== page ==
Powdery Mildew

Powdery mildew on squash plants
Severe powdery mildew infestation on greenhouse-grown squash (Cucurbita spp.). ©UF/IFAS.

Powdery mildew is a serious fungal disease that attacks a wide range of plants, from squash to roses. Crapemyrtles are especially susceptible. The symptoms are unmistakable: spots or patches of white powder, usually on the leaves.

These spots quickly enlarge, turning into a dusty white or gray coating. The symptoms usually appear late in the growing season.

Like all fungi, powdery mildew favors moist conditions and will thrive in humid weather, crowded plantings, and shade.

Damage to infected plants can include the stunting of leaves, buds, and fruit. Leaves may yellow and drop and the plant will suffer as it loses nutrients to the fungus.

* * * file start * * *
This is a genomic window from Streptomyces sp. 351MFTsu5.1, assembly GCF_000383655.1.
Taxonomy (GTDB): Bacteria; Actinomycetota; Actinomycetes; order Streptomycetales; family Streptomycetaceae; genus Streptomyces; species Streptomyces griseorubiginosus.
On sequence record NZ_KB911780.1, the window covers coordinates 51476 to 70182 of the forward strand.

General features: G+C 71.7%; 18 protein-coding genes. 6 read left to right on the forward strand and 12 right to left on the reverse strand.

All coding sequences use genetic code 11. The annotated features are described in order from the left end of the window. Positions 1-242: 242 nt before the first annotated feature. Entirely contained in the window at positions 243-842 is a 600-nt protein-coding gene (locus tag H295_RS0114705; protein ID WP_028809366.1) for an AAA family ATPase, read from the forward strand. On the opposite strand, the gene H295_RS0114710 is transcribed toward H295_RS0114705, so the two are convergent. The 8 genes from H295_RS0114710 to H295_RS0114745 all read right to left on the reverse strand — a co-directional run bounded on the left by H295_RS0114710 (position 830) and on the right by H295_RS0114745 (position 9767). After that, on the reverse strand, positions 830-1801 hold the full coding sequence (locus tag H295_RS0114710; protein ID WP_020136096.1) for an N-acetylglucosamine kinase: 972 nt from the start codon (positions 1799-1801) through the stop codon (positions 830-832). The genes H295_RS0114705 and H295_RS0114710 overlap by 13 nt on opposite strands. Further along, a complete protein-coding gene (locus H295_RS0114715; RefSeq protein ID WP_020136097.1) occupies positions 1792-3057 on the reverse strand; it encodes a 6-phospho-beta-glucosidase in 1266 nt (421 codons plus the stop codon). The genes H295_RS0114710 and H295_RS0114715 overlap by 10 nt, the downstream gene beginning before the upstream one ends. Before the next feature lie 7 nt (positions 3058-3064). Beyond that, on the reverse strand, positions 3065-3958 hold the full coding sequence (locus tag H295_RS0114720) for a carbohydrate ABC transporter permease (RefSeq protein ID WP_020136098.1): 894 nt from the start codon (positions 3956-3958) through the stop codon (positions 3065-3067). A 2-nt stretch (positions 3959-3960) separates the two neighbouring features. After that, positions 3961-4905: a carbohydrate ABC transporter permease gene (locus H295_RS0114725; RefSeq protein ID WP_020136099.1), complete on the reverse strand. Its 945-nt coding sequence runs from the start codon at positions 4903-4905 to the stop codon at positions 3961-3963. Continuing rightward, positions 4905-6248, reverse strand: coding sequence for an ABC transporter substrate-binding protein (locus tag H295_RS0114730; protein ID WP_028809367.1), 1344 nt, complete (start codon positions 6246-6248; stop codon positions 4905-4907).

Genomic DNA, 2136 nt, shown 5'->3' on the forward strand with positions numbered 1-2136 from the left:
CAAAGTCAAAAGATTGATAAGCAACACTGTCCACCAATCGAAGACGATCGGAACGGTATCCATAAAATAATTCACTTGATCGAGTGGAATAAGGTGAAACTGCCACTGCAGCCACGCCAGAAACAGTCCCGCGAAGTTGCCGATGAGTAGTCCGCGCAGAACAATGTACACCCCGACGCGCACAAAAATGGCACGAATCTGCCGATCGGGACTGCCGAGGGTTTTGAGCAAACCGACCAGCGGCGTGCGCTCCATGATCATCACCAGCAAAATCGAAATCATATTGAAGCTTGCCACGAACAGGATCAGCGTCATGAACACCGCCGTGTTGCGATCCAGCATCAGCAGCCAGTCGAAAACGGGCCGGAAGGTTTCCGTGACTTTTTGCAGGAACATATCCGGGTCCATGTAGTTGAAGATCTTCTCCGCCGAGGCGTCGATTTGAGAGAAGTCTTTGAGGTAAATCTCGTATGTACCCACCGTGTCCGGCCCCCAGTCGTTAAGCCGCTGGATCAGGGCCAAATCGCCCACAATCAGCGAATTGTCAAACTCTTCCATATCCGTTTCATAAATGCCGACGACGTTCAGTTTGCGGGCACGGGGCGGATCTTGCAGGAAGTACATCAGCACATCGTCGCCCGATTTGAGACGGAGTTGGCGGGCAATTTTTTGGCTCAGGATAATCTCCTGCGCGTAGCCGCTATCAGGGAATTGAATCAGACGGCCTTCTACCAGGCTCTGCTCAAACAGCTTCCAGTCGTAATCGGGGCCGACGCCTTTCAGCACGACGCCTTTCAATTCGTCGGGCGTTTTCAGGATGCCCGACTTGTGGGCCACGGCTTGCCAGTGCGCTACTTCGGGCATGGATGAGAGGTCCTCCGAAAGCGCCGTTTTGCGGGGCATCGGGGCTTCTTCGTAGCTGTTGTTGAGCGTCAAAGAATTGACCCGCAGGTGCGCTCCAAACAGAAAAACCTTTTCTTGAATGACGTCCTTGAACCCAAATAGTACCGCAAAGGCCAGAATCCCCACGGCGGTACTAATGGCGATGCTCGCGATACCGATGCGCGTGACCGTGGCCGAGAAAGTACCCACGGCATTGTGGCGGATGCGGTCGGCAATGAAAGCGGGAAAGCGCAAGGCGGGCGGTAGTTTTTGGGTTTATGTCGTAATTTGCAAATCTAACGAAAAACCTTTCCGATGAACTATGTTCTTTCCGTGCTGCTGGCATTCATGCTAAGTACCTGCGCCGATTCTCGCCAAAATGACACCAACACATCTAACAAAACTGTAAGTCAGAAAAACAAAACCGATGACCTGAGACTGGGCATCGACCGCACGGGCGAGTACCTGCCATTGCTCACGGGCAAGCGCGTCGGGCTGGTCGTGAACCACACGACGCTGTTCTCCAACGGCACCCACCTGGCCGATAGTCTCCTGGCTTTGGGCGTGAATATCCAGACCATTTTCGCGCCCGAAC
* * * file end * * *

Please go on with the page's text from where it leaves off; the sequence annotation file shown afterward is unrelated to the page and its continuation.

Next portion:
To treat powdery mildew, spray infected plants with a fungicide labeled specifically for this disease. As always, follow all label instructions.

Powdery mildew on crapemyrtle is caused by the fungus Erysiphe lagerstroemiae. It causes leaves, stems, and flowers to become distorted and stunted. In severe cases, leaves may drop prematurely and flower buds may fail to open properly. Shady, humid locations and cool nights encourage powdery mildew, as does frequent wetting of the foliage by irrigation or rainfall. But there are now varieties of resistant crapemyrtles available.

Powdery mildew is more prevalent in spring and fall. The best way to avoid this problem is to plant one of the crapemyrtle cultivars bred and selected for resistance to powdery mildew. It also help to plant your crapemyrtle in sunny locations, allowing free air movement so that wet foliage dries quickly.

UF/IFAS Publications

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